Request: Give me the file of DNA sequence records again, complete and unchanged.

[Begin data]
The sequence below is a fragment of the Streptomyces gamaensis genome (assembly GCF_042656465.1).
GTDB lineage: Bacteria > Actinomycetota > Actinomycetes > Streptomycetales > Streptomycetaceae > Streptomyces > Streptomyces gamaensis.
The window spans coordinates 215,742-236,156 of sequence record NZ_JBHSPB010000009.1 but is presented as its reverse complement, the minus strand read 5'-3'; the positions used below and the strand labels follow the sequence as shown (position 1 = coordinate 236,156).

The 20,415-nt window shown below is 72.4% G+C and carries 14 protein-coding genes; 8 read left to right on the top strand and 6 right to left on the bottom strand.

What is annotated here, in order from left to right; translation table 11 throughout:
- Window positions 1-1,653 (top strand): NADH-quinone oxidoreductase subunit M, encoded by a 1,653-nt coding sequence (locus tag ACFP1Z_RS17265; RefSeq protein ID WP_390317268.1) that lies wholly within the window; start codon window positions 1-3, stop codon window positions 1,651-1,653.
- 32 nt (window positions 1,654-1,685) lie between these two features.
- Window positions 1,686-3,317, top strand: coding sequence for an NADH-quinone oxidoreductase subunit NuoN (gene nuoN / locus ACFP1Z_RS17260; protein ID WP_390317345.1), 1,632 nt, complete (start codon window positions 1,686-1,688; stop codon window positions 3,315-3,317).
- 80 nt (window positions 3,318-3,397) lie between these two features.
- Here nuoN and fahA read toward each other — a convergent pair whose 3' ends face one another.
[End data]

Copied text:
The sequence below is a fragment of the Streptomyces gamaensis genome (assembly GCF_042656465.1).
GTDB lineage: Bacteria > Actinomycetota > Actinomycetes > Streptomycetales > Streptomycetaceae > Streptomyces > Streptomyces gamaensis.
The window spans coordinates 215,742-236,156 of sequence record NZ_JBHSPB010000009.1 but is presented as its reverse complement, the minus strand read 5'-3'; the positions used below and the strand labels follow the sequence as shown (position 1 = coordinate 236,156).

The 20,415-nt window shown below is 72.4% G+C and carries 14 protein-coding genes; 8 read left to right on the top strand and 6 right to left on the bottom strand.

What is annotated here, in order from left to right; translation table 11 throughout:
- Window positions 1-1,653 (top strand): NADH-quinone oxidoreductase subunit M, encoded by a 1,653-nt coding sequence (locus tag ACFP1Z_RS17265; RefSeq protein ID WP_390317268.1) that lies wholly within the window; start codon window positions 1-3, stop codon window positions 1,651-1,653.
- 32 nt (window positions 1,654-1,685) lie between these two features.
- Window positions 1,686-3,317, top strand: coding sequence for an NADH-quinone oxidoreductase subunit NuoN (gene nuoN / locus ACFP1Z_RS17260; protein ID WP_390317345.1), 1,632 nt, complete (start codon window positions 1,686-1,688; stop codon window positions 3,315-3,317).
- 80 nt (window positions 3,318-3,397) lie between these two features.
- Here nuoN and fahA read toward each other — a convergent pair whose 3' ends face one another.